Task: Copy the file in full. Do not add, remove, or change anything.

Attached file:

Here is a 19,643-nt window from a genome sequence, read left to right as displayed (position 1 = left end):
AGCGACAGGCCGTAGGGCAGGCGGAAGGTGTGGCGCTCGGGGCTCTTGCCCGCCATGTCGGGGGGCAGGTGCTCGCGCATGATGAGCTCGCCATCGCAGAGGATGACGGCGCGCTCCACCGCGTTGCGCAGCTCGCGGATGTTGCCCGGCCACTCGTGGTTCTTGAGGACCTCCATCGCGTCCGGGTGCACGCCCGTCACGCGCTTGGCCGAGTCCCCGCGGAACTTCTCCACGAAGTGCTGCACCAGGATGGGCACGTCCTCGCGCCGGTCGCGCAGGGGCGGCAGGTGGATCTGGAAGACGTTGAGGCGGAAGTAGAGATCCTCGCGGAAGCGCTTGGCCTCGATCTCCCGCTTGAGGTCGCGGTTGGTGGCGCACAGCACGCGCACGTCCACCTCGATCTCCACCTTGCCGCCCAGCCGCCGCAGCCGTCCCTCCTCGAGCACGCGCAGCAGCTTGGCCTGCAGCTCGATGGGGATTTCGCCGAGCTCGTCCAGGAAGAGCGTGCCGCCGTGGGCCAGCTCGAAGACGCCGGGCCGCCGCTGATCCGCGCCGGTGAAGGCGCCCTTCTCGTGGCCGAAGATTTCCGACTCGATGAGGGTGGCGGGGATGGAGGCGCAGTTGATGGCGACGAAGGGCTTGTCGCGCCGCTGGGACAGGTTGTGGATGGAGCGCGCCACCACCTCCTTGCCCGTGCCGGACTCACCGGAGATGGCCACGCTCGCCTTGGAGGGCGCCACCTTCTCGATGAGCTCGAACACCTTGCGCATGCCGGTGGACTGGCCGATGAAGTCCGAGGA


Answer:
Here is a 19,643-nt window from a genome sequence, read left to right as displayed (position 1 = left end):
AGCGACAGGCCGTAGGGCAGGCGGAAGGTGTGGCGCTCGGGGCTCTTGCCCGCCATGTCGGGGGGCAGGTGCTCGCGCATGATGAGCTCGCCATCGCAGAGGATGACGGCGCGCTCCACCGCGTTGCGCAGCTCGCGGATGTTGCCCGGCCACTCGTGGTTCTTGAGGACCTCCATCGCGTCCGGGTGCACGCCCGTCACGCGCTTGGCCGAGTCCCCGCGGAACTTCTCCACGAAGTGCTGCACCAGGATGGGCACGTCCTCGCGCCGGTCGCGCAGGGGCGGCAGGTGGATCTGGAAGACGTTGAGGCGGAAGTAGAGATCCTCGCGGAAGCGCTTGGCCTCGATCTCCCGCTTGAGGTCGCGGTTGGTGGCGCACAGCACGCGCACGTCCACCTCGATCTCCACCTTGCCGCCCAGCCGCCGCAGCCGTCCCTCCTCGAGCACGCGCAGCAGCTTGGCCTGCAGCTCGATGGGGATTTCGCCGAGCTCGTCCAGGAAGAGCGTGCCGCCGTGGGCCAGCTCGAAGACGCCGGGCCGCCGCTGATCCGCGCCGGTGAAGGCGCCCTTCTCGTGGCCGAAGATTTCCGACTCGATGAGGGTGGCGGGGATGGAGGCGCAGTTGATGGCGACGAAGGGCTTGTCGCGCCGCTGGGACAGGTTGTGGATGGAGCGCGCCACCACCTCCTTGCCCGTGCCGGACTCACCGGAGATGGCCACGCTCGCCTTGGAGGGCGCCACCTTCTCGATGAGCTCGAACACCTTGCGCATGCCGGTGGACTGGCCGATGAAGTCCGAGGA